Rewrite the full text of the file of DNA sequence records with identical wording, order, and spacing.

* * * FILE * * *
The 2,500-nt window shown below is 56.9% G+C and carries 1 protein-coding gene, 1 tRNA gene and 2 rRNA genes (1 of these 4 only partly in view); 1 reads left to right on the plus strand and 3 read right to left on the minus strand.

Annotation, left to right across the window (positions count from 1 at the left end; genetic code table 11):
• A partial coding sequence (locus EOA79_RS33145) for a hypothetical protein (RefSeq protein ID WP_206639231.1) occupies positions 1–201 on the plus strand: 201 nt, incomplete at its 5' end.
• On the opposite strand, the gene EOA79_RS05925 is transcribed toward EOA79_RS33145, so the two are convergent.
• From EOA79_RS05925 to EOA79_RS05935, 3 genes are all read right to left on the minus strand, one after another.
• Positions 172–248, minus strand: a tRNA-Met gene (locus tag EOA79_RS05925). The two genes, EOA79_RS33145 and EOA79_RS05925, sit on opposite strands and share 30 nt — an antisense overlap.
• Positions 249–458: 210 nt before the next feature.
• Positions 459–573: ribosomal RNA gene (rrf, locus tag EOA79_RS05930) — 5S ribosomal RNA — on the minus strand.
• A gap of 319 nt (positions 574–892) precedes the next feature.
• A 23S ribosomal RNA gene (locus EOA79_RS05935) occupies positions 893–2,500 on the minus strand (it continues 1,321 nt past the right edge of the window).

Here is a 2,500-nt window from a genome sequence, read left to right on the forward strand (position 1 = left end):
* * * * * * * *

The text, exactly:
The 2,500-nt window shown below is 56.9% G+C and carries 1 protein-coding gene, 1 tRNA gene and 2 rRNA genes (1 of these 4 only partly in view); 1 reads left to right on the plus strand and 3 read right to left on the minus strand.

Annotation, left to right across the window (positions count from 1 at the left end; genetic code table 11):
• A partial coding sequence (locus EOA79_RS33145) for a hypothetical protein (RefSeq protein ID WP_206639231.1) occupies positions 1–201 on the plus strand: 201 nt, incomplete at its 5' end.
• On the opposite strand, the gene EOA79_RS05925 is transcribed toward EOA79_RS33145, so the two are convergent.
• From EOA79_RS05925 to EOA79_RS05935, 3 genes are all read right to left on the minus strand, one after another.
• Positions 172–248, minus strand: a tRNA-Met gene (locus tag EOA79_RS05925). The two genes, EOA79_RS33145 and EOA79_RS05925, sit on opposite strands and share 30 nt — an antisense overlap.
• Positions 249–458: 210 nt before the next feature.
• Positions 459–573: ribosomal RNA gene (rrf, locus tag EOA79_RS05930) — 5S ribosomal RNA — on the minus strand.
• A gap of 319 nt (positions 574–892) precedes the next feature.
• A 23S ribosomal RNA gene (locus EOA79_RS05935) occupies positions 893–2,500 on the minus strand (it continues 1,321 nt past the right edge of the window).

Here is a 2,500-nt window from a genome sequence, read left to right on the forward strand (position 1 = left end):